Already in the 1990s, Prague had become a famous – or perhaps infamous — destination for stag parties and sex tourists, and a favored film location for shooting porno. Today, the side streets of Wenceslas Square are riddled with bordellos catering to straight and gay men alike.
But while sex clubs continue to do a brisk business largely thanks to the tourist trade, prostitution has steadily moved from the flash brothels into the living rooms of private residential apartments (known as priváty) to cater to Czech clients, says the head of a non-profit group that aims to protect women in the sex trade.
“Recently, there is a new phenomenon. In place of erotic clubs, there has been a rise in the number of large priváty, apartments with many rooms, which have their own managers. They offer discreet non-stop service, so the client can zip in for example during his lunch break,” Markéta Malinová, manager of the non-profit Bliss without Risk (Rozkoš bez rizika), told the daily Mladá fronta Dnes. ‘Recently, there is a new phenomenon. In place of erotic clubs, there has been a rise in the number of large priváty.’
Although organized prostitution is technically illegal in the Czech Republic, brothels operate freely throughout the country and women advertize their sexual services openly, and explicitly, without hiding behind classic fronts like “massage parlors” or the offer of “companionship.” According to the Czech Ministry of the Interior, there are over 860 brothels in the Czech Republic, of which 200 are in Prague.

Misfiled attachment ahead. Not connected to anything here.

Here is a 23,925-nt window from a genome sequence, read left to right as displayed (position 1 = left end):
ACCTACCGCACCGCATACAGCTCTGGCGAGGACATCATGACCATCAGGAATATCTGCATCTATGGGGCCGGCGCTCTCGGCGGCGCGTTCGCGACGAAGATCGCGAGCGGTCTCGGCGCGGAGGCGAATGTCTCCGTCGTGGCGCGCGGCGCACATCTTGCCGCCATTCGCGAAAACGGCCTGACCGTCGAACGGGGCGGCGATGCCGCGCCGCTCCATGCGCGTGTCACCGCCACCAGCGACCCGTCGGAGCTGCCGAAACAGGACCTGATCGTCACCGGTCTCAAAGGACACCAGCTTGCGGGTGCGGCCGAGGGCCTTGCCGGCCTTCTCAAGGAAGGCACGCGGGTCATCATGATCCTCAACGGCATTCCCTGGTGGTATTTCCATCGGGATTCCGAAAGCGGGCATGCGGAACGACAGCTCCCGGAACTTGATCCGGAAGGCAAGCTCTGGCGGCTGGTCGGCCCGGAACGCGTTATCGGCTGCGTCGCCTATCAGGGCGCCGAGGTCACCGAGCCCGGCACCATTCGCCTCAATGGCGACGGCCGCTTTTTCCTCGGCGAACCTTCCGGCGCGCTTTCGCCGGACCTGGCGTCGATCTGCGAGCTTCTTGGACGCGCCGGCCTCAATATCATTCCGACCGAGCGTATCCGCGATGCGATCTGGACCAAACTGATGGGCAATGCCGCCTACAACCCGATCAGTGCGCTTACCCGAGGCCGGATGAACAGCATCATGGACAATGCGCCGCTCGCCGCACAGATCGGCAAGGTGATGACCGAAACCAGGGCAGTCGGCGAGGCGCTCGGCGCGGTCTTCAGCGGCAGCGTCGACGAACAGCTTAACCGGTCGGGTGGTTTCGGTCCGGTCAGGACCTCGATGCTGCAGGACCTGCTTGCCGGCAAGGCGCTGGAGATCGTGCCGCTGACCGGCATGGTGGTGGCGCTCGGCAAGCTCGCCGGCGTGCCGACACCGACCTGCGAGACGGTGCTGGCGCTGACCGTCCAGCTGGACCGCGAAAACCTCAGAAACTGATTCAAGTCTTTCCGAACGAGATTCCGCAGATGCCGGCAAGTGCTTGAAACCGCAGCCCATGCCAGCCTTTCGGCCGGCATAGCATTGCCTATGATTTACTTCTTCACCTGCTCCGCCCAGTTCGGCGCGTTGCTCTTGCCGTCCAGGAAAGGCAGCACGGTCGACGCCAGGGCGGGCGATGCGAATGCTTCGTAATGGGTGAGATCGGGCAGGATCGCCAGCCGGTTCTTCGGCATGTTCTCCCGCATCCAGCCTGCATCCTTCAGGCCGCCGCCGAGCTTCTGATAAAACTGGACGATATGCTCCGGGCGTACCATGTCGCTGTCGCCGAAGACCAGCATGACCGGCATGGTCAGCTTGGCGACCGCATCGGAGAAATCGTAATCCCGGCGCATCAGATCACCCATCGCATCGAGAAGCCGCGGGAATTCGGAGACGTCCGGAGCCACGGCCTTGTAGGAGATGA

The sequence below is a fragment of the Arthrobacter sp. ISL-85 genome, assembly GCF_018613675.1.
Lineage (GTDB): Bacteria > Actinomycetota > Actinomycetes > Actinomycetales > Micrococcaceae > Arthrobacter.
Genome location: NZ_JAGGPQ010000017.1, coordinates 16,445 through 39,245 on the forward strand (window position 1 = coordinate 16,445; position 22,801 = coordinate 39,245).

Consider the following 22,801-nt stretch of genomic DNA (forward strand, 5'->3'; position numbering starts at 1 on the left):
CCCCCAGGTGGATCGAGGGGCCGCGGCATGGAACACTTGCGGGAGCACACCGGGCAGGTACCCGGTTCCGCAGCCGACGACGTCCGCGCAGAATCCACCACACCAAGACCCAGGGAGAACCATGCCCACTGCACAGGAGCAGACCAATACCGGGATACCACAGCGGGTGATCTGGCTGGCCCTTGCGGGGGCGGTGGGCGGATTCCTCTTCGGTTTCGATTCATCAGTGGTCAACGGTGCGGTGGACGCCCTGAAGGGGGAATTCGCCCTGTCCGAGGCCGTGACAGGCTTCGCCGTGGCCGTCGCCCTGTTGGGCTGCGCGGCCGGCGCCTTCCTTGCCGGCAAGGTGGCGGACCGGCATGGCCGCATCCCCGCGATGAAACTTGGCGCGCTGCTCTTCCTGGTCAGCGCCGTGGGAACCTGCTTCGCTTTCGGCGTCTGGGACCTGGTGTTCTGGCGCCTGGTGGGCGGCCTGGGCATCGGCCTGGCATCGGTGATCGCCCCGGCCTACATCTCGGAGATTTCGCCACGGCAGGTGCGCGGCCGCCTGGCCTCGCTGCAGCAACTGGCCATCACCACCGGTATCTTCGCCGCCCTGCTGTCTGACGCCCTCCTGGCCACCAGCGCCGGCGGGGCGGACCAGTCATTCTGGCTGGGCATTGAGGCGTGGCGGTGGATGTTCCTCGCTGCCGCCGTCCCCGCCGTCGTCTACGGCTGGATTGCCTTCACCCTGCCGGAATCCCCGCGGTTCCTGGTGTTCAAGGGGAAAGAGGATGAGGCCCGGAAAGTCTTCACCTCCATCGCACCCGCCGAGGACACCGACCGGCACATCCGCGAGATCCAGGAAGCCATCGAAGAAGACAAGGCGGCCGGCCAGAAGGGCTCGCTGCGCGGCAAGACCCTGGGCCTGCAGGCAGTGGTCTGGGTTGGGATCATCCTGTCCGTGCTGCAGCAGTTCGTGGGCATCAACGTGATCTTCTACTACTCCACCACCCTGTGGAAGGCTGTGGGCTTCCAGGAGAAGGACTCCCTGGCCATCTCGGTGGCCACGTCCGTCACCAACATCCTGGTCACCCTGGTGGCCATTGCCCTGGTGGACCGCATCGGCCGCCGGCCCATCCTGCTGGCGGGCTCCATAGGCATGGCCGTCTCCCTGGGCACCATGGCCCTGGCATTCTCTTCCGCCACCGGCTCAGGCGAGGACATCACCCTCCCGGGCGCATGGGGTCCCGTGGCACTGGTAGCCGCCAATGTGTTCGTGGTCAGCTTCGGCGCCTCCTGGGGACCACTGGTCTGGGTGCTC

But Malinová says the sex industry is stagnating, and the bordellos have been compelled to come up with gimmicks to entice new clients and ensure return visits– including offering happy hours, loyalty discount cards and a wide range of massages.
According to Bliss without Risk’s research, while 20 years ago half of the prostitutes in the country were foreign women, today four in five are Czechs. “At the same time, the share of Czech customers has risen; about 80 percent of them are married or in a long-time relationship, don’t want to end it, and figure it’s a cheaper way of satisfying their needs than having a lover,” said Hana Malinová, the group’s founder and director (and mother of Markéta), told Mladá fronta Dnes. ‘At the same time, the share of Czech customers has risen.’
Bliss without Risk says that in the past, nearly a third of the Czech capital’s prostitutes worked in the clubs in the city center, but now they have dispersed to the inconspicuous apartments throughout Prague, which the locals favor, and only about seven percent of sex workers ply their trade in the streets.
Brothels that cater to day tourists from Austria and Germany can still be found in border towns and along motorways, such as the infamous E-55. According to Wikipedia, there are over 200 websites for prostitution services in the Czech Republic, up from 45 in 1997, which enable sex tourists to book their travel and appointments to buy sex acts before they leave home.